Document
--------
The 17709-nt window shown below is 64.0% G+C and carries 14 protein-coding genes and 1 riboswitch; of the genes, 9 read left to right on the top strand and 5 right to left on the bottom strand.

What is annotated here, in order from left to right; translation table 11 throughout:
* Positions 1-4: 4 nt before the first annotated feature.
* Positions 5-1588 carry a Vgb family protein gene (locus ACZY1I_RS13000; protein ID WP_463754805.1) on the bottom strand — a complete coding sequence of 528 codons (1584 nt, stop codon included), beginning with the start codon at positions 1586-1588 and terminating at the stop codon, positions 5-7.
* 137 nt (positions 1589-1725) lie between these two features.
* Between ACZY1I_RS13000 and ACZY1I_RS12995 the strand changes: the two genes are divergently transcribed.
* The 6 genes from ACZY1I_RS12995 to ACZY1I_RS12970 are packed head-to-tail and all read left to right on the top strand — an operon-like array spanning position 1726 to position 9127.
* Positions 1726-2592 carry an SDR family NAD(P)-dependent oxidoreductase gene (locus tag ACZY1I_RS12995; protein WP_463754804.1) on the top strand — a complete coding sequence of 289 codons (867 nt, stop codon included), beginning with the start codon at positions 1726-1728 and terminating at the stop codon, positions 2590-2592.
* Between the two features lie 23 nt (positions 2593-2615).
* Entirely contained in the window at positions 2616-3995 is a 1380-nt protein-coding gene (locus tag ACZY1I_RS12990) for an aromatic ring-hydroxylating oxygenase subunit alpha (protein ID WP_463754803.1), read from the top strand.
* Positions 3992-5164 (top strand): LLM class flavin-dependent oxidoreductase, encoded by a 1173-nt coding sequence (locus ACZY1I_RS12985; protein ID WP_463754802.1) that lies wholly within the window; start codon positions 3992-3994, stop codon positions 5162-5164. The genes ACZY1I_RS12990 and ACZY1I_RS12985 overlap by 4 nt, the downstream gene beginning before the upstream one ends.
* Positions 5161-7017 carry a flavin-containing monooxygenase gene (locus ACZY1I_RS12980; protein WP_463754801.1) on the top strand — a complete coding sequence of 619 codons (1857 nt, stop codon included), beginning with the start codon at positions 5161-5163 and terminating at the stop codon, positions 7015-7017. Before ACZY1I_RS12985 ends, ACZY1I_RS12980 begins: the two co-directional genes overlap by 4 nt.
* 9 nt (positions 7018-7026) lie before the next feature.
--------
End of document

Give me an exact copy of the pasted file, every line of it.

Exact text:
The 17709-nt window shown below is 64.0% G+C and carries 14 protein-coding genes and 1 riboswitch; of the genes, 9 read left to right on the top strand and 5 right to left on the bottom strand.

What is annotated here, in order from left to right; translation table 11 throughout:
* Positions 1-4: 4 nt before the first annotated feature.
* Positions 5-1588 carry a Vgb family protein gene (locus ACZY1I_RS13000; protein ID WP_463754805.1) on the bottom strand — a complete coding sequence of 528 codons (1584 nt, stop codon included), beginning with the start codon at positions 1586-1588 and terminating at the stop codon, positions 5-7.
* 137 nt (positions 1589-1725) lie between these two features.
* Between ACZY1I_RS13000 and ACZY1I_RS12995 the strand changes: the two genes are divergently transcribed.
* The 6 genes from ACZY1I_RS12995 to ACZY1I_RS12970 are packed head-to-tail and all read left to right on the top strand — an operon-like array spanning position 1726 to position 9127.
* Positions 1726-2592 carry an SDR family NAD(P)-dependent oxidoreductase gene (locus tag ACZY1I_RS12995; protein WP_463754804.1) on the top strand — a complete coding sequence of 289 codons (867 nt, stop codon included), beginning with the start codon at positions 1726-1728 and terminating at the stop codon, positions 2590-2592.
* Between the two features lie 23 nt (positions 2593-2615).
* Entirely contained in the window at positions 2616-3995 is a 1380-nt protein-coding gene (locus tag ACZY1I_RS12990) for an aromatic ring-hydroxylating oxygenase subunit alpha (protein ID WP_463754803.1), read from the top strand.
* Positions 3992-5164 (top strand): LLM class flavin-dependent oxidoreductase, encoded by a 1173-nt coding sequence (locus ACZY1I_RS12985; protein ID WP_463754802.1) that lies wholly within the window; start codon positions 3992-3994, stop codon positions 5162-5164. The genes ACZY1I_RS12990 and ACZY1I_RS12985 overlap by 4 nt, the downstream gene beginning before the upstream one ends.
* Positions 5161-7017 carry a flavin-containing monooxygenase gene (locus ACZY1I_RS12980; protein WP_463754801.1) on the top strand — a complete coding sequence of 619 codons (1857 nt, stop codon included), beginning with the start codon at positions 5161-5163 and terminating at the stop codon, positions 7015-7017. Before ACZY1I_RS12985 ends, ACZY1I_RS12980 begins: the two co-directional genes overlap by 4 nt.
* 9 nt (positions 7018-7026) lie before the next feature.